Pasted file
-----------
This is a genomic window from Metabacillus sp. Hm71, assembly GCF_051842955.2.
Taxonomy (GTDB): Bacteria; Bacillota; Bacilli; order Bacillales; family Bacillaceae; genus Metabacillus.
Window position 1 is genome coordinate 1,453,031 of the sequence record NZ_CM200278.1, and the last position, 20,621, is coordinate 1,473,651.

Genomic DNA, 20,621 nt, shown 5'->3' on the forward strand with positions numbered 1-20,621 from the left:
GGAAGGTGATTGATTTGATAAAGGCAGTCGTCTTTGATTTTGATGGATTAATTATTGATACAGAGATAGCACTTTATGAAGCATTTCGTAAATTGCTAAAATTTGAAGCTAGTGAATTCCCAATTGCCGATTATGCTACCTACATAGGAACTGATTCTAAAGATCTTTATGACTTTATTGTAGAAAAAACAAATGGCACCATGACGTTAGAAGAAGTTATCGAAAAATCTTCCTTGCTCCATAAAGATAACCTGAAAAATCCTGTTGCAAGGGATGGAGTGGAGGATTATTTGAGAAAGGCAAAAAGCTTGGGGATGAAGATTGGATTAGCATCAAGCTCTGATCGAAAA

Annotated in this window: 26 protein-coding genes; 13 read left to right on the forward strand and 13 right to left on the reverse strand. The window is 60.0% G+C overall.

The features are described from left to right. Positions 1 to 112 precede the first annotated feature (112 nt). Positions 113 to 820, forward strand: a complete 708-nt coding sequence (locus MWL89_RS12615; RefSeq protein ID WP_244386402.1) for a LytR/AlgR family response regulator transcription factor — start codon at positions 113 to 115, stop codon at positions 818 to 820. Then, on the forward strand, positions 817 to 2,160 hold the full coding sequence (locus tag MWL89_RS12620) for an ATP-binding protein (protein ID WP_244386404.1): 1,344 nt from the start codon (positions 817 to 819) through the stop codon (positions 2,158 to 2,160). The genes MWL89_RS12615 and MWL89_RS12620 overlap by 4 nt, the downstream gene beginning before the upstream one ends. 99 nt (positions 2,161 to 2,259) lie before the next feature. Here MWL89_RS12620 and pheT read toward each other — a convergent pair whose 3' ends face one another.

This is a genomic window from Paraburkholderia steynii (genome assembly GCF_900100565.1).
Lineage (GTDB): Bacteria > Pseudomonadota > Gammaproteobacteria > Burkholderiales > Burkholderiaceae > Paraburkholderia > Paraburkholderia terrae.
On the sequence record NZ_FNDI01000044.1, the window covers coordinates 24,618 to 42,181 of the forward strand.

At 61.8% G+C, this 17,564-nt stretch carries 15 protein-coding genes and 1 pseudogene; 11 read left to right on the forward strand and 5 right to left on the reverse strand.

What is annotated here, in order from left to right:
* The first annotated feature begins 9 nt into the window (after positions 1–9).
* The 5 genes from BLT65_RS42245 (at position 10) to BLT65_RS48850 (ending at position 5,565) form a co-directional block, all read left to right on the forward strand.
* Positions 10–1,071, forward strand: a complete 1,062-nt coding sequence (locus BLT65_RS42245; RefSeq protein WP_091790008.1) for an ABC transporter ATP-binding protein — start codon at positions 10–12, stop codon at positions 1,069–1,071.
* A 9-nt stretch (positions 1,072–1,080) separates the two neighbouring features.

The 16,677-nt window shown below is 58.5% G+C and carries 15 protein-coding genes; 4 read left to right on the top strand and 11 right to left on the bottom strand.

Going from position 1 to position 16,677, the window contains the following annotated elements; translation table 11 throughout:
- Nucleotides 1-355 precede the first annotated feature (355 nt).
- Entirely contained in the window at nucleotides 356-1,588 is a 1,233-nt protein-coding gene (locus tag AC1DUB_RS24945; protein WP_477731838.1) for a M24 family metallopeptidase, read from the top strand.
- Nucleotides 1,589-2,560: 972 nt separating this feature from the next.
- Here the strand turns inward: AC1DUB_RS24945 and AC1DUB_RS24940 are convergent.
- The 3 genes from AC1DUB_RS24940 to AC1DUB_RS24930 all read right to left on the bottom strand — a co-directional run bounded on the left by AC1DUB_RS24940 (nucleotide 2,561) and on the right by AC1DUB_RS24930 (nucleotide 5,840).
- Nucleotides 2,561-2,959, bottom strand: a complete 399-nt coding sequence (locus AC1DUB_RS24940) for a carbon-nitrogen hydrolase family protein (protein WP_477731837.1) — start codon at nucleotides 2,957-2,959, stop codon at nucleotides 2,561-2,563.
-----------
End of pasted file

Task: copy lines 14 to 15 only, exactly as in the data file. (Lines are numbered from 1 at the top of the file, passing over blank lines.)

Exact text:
* The 5 genes from BLT65_RS42245 (at position 10) to BLT65_RS48850 (ending at position 5,565) form a co-directional block, all read left to right on the forward strand.
* Positions 10–1,071, forward strand: a complete 1,062-nt coding sequence (locus BLT65_RS42245; RefSeq protein WP_091790008.1) for an ABC transporter ATP-binding protein — start codon at positions 10–12, stop codon at positions 1,069–1,071.